Let climate action speak louder than words

Updated: Feb 10


A sea-change in behaviour is need to achieve net-zero

As COP26 comes to a close we are left to consider what its legacy will be. What will be the impact of the agreements reached? Will they actually reduce carbon emissions fast enough and how will they affect our daily lives? These are of course questions that will only be answered over time, but time is the one thing we have little of, given the rapid return to pre-covid levels of greenhouse gas emissions and their expected rise in coming years.


The primary aim of COP26 was to galvanising support for an agreement to reduce greenhouse gas emissions to net zero, within the next 30 years (mid-century), to prevent global warming reaching 1.5°C above pre-industrial levels. Even this 30-year timeframe seems rather too generous, given recent reports which suggest we may have less than ten years before we reach that level of warming.


Whilst some progress appears to have been made in a number of key areas and a lot of encouraging noises were made, there are still too many words and not enough action, not helped by the diversionary and delaying tactics employed by some countries to protect fossil fuel revenue streams.


Our own government’s announcement to force most big UK firms and financial institutions to show how they intend to hit climate change targets by 2023 in detailed public plans, are to be welcomed, but those plans must then be put into action and rigorously enforced to ensure they achieve their goals in a timely manner.


From a local perspective, agreements on deforestation, methane capping and the provision of funding for under development countries may seem to have little relevance but there are some rather disappointing things we seem to have in common with COP26 - the encouraging noises and lack of action.


In a recent rather shocking study, the Harrogate District was ranked in the bottom ten of all the local authorities in England (314) for its commitment to going green! Of the eight green indicators used to compare authorities, Harrogate was well below average in three – ‘domestic carbon emissions’, ‘the energy efficiency of homes’ and ‘local authority spending on environmental issues.’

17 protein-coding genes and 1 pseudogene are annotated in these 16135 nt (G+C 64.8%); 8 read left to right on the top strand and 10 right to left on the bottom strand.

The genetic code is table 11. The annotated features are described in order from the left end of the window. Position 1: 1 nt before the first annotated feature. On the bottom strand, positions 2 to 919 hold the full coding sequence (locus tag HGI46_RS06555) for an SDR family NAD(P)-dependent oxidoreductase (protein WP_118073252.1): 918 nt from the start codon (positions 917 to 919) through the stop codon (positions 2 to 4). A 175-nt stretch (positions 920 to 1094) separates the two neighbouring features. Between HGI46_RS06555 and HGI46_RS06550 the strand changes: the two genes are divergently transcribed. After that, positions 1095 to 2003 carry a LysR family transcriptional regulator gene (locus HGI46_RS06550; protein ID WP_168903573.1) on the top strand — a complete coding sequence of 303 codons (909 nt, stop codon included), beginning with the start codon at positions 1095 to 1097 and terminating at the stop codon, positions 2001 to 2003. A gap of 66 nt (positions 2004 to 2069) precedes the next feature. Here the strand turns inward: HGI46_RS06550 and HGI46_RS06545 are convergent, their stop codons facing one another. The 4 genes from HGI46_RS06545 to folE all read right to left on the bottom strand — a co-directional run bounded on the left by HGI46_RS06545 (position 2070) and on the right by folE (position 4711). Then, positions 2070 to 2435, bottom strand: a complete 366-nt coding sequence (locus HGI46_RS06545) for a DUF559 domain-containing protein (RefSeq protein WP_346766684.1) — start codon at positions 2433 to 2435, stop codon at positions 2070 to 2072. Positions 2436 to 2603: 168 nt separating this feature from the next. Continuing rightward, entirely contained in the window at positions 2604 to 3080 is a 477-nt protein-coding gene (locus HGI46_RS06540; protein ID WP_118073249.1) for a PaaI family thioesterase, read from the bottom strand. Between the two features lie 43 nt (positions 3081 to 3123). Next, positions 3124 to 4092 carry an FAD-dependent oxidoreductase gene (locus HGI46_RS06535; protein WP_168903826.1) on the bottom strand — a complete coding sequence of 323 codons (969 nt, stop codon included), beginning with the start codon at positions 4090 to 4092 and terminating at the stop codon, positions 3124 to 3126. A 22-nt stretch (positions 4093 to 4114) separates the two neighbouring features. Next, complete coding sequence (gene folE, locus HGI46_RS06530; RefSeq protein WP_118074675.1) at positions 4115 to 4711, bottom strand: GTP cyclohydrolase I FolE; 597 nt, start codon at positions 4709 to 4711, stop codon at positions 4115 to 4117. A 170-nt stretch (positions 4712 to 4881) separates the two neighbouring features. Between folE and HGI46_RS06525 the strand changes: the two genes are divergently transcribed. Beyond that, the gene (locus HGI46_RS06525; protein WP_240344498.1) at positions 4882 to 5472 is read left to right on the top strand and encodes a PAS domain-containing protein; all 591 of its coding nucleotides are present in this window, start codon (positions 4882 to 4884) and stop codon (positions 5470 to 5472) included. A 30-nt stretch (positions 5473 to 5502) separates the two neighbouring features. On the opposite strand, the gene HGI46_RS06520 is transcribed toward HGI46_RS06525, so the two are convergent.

Although Harrogate Borough Council set out a vision to have a net zero-carbon economy in place by 2038, it seems the plans to achieve this have not move far from the paper they were written on. Initiatives like the Station Gateway and White Rose Forest tree planting proposals may be seen as positive steps, but in reality, they will have very little impact on overall emission levels. Decisions are also still being taken which are likely to increase rather than decrease emission levels, exemplified by the continued approval of new housing developments to be built with inadequate energy efficiency ratings.


Of course, the solution lies not just at the council’s door but also with those of us who live in the district. We may each face our own set of challenges but they are far from insurmountable. Together with the borough council we now need to put in place and enact our own Climate Action Plans, which effectively address the main sources of carbon emissions that we are each responsible for, and that do more than just scratch the surface of the problem.


Making net-zero a reality takes more than a few words and good intentions, it needs a sea-change in the way we all behave.